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Zzyzx was a band. From what I can glean, they did indeed break up. This is reported in the 7/16 Vine column of the Synthesis (http://www.synthesis.net/index.php?main=/columns/vine/07/16/). Do not try to access this site in Netscape as the java code only works in IE. The keyboard player, Kolby Barr, is the one that broke it to the columnist. The lead vocalist Windy Wagner has since worked on a solo career. They released two albums, the second of which was Next Exit in 1986. I can find reference to their being on the playbills of Palookaville in Santa Cruz on May 26, 2000 as well as for Broke Ass Summer Jam 5 at the Maritime Hall in San Francisco on July 21, 2000.

There was also a band called Exit to Zzyzx with lead vocalist named Lauren. She has since joined the band the Papercuts.

In 1989, the Mojave Group announced the release of the Zzyzx Integrated Mail Processor for QuickBBS (ZMailQ). Intriguingly, the Mojave Group was, and may still be, located in Westminster, CO.

The book Zzyzx Encounters was written by Thomas Thompson in 1994. The title was issued for the first time in early 1999. The byline from the editor is, "American revolution in the year 2030." Extraterrestrials, a black female Chief Justice, electric vehicles and an end to gun control are some of the themes. Amazon.com ships it in 4 - 6 weeks.

Another book, Captain Zzyzx, was written by Michael Petracca in 1992. It is the sequel to the book Doctor Syntax, which is listed under Mystery/Suspense with Amazon.com. While Doctor Syntax is available with a 1 - 2 week ship time, Captain Zzyzx is currently out of print.

In the 1870's, a public bathing establishment known as Soda Lake Station was built at Soda Springs. In 1944, Curtis H Springer and wife Helen found the land deserted and took posession under a mining claim, developing it into the Zzyzx Mineral Springs and Health Resort which operated until 1974. The National Park Service regained possession in 1994 and the site is leased to the California Desert Studies Consortium of the California State University. {1}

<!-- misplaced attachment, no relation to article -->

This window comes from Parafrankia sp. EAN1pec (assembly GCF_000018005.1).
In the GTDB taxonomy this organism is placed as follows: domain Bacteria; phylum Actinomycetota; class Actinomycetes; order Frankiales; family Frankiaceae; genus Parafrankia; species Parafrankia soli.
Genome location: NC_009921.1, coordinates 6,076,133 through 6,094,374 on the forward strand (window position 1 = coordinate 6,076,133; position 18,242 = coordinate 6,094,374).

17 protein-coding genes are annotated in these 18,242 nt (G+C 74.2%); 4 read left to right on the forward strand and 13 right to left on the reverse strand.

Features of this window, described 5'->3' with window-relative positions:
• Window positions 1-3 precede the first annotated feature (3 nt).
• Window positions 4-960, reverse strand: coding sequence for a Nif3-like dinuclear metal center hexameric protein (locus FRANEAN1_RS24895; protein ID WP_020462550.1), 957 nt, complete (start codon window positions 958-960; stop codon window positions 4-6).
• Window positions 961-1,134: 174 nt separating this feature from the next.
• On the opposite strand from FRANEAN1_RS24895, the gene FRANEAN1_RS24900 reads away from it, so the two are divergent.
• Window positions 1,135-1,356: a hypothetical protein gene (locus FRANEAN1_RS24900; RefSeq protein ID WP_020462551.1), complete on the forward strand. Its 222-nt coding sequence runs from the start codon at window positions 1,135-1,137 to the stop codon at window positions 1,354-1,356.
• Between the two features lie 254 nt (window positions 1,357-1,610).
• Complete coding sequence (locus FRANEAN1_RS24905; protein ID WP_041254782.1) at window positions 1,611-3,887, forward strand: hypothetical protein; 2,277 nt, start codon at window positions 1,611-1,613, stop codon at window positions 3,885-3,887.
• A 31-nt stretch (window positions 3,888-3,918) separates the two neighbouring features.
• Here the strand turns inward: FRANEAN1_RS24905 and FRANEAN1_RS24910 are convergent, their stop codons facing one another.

Zzyzx Road is an exit off of I-15. It is purported to be a 4 1/2 mile long dirt road leading from the Interstate to the springs. A good daytime photo of this exit can be found at (http://www.schweich.com/imagehtml/1440-11.html) Particularly interesting information on the road and expanding on the history of the springs can be reached at (http://www.wordways.com/zzyzx.htm) as well as another photo of the turnoff. I have yet to actually drive this bit of road, although I have passed it many times on my way to and from Las Vegas. I will eventually drive it, even though one of my coworkers reports it to be rather uninteresting.

(http://www.ihoz.com) is the International House of Zzyzx. The proprietor, David "ZZYZX" Steinberg, is something of a road buff, having compiled stats on the Interstates to be found in the US. The site also boasts Phish stats, Fun with Phone Numbers, a Random Color Generator, and several links to friends, ramblings, and Dr Pepper.

Finally, there is Zzyzx Peripherals, Inc. (http://www.zzyzx.com) Their main page byline reads:
" RAID. Workstations. Tape Back-Up. -- Zzyzx' custom computing solutions are designed to solve your current needs and future requirements. Call today to get the best combination of hardware, software and service to achieve your system's full potential effectively and affordably."
That pretty much sums them up.

{1} information from (http://www.nps.gov/moja/mojaplan/mojaaff.html)

I was just out there the other day and thought I'd check the place out, because it apparently is a college research facility. Having spent 3 months at the White Mountain Research Station in Bishop, I figured it might be a similar kind of place. So I drove in, expecting there to be random hippie-like people milling about, old trucks with big tires, people playing guitar, someone to offer me a beer...

Well, as soon as we went in there were a bunch of old ladies sitting there polishing rocks. I tried to say hi but one of them started bitching about something, and then said "you're not supposed to be in here." I was about to protest and inform them that the place was listed as a destination by the Mojave National Scenic Area flyers, had a trail, etc., but since my dad was there I decided not to raise a fuss. So I went to turn around. I was driving by again at about 10 MPH when someone shouted "15 miles per hour!" in a cranky voice. Apparently they wanted me to go 15 MPH (the speed limit was something silly like 5) so I hit the gas and got the hell outta there.

Apparently those ladies hadn't spent much time in the desert. It's pretty damn rude to offer a virtual invitation to come visit with signs, etc, and even an interpretive trail, and then be rude to someone. It was several miles on a dusty, washboarded road, too. People that dumb usually don't last long in such a harsh environment.

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